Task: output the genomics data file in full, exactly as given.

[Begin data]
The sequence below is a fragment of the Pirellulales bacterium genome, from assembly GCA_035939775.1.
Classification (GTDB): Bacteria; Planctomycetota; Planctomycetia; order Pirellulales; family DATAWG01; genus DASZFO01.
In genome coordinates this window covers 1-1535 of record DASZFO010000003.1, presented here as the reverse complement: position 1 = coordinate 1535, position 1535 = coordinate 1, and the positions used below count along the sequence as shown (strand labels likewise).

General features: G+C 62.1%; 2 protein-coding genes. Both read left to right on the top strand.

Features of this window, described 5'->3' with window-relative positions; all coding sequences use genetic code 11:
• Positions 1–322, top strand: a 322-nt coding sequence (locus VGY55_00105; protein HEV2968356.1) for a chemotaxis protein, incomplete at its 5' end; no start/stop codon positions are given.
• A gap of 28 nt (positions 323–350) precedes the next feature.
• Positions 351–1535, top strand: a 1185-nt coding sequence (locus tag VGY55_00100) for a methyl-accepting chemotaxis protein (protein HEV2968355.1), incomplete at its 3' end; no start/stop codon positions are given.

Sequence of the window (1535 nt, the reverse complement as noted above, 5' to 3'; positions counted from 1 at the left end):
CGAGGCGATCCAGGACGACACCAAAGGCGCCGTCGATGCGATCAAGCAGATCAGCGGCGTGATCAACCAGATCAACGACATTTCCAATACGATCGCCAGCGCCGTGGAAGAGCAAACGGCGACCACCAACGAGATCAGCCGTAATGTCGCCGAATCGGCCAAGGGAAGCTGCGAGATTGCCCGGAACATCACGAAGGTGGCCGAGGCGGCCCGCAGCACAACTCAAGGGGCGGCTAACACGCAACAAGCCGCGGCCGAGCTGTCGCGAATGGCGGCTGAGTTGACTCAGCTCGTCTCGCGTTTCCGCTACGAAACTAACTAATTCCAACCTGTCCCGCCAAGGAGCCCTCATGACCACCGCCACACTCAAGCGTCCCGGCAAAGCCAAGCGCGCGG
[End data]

The sequence below is a fragment of the Pirellulales bacterium genome, from assembly GCA_035939775.1.
Classification (GTDB): Bacteria; Planctomycetota; Planctomycetia; order Pirellulales; family DATAWG01; genus DASZFO01.
In genome coordinates this window covers 1-1535 of record DASZFO010000003.1, presented here as the reverse complement: position 1 = coordinate 1535, position 1535 = coordinate 1, and the positions used below count along the sequence as shown (strand labels likewise).

General features: G+C 62.1%; 2 protein-coding genes. Both read left to right on the top strand.

Features of this window, described 5'->3' with window-relative positions; all coding sequences use genetic code 11:
• Positions 1–322, top strand: a 322-nt coding sequence (locus VGY55_00105; protein HEV2968356.1) for a chemotaxis protein, incomplete at its 5' end; no start/stop codon positions are given.
• A gap of 28 nt (positions 323–350) precedes the next feature.
• Positions 351–1535, top strand: a 1185-nt coding sequence (locus tag VGY55_00100) for a methyl-accepting chemotaxis protein (protein HEV2968355.1), incomplete at its 3' end; no start/stop codon positions are given.

Sequence of the window (1535 nt, the reverse complement as noted above, 5' to 3'; positions counted from 1 at the left end):
CGAGGCGATCCAGGACGACACCAAAGGCGCCGTCGATGCGATCAAGCAGATCAGCGGCGTGATCAACCAGATCAACGACATTTCCAATACGATCGCCAGCGCCGTGGAAGAGCAAACGGCGACCACCAACGAGATCAGCCGTAATGTCGCCGAATCGGCCAAGGGAAGCTGCGAGATTGCCCGGAACATCACGAAGGTGGCCGAGGCGGCCCGCAGCACAACTCAAGGGGCGGCTAACACGCAACAAGCCGCGGCCGAGCTGTCGCGAATGGCGGCTGAGTTGACTCAGCTCGTCTCGCGTTTCCGCTACGAAACTAACTAATTCCAACCTGTCCCGCCAAGGAGCCCTCATGACCACCGCCACACTCAAGCGTCCCGGCAAAGCCAAGCGCGCGG